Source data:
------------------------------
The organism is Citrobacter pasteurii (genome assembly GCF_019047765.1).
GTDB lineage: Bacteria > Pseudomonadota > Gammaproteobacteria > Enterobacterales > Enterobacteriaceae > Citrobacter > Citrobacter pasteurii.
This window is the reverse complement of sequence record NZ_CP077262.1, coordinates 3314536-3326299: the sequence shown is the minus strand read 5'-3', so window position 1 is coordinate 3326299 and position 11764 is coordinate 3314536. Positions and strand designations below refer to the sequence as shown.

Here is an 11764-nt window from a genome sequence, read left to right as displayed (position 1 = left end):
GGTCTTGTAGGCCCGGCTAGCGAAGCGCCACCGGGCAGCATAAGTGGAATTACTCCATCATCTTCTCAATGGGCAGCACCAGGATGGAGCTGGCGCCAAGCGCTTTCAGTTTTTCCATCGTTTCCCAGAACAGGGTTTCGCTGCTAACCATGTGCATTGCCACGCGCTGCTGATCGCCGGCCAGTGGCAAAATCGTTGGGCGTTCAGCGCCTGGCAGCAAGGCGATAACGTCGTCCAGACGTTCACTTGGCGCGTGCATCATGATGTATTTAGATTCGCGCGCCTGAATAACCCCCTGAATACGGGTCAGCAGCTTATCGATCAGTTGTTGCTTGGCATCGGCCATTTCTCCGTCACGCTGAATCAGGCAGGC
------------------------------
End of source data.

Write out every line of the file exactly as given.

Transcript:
The organism is Citrobacter pasteurii (genome assembly GCF_019047765.1).
GTDB lineage: Bacteria > Pseudomonadota > Gammaproteobacteria > Enterobacterales > Enterobacteriaceae > Citrobacter > Citrobacter pasteurii.
This window is the reverse complement of sequence record NZ_CP077262.1, coordinates 3314536-3326299: the sequence shown is the minus strand read 5'-3', so window position 1 is coordinate 3326299 and position 11764 is coordinate 3314536. Positions and strand designations below refer to the sequence as shown.

Here is an 11764-nt window from a genome sequence, read left to right as displayed (position 1 = left end):
GGTCTTGTAGGCCCGGCTAGCGAAGCGCCACCGGGCAGCATAAGTGGAATTACTCCATCATCTTCTCAATGGGCAGCACCAGGATGGAGCTGGCGCCAAGCGCTTTCAGTTTTTCCATCGTTTCCCAGAACAGGGTTTCGCTGCTAACCATGTGCATTGCCACGCGCTGCTGATCGCCGGCCAGTGGCAAAATCGTTGGGCGTTCAGCGCCTGGCAGCAAGGCGATAACGTCGTCCAGACGTTCACTTGGCGCGTGCATCATGATGTATTTAGATTCGCGCGCCTGAATAACCCCCTGAATACGGGTCAGCAGCTTATCGATCAGTTGTTGCTTGGCATCGGCCATTTCTCCGTCACGCTGAATCAGGCAGGC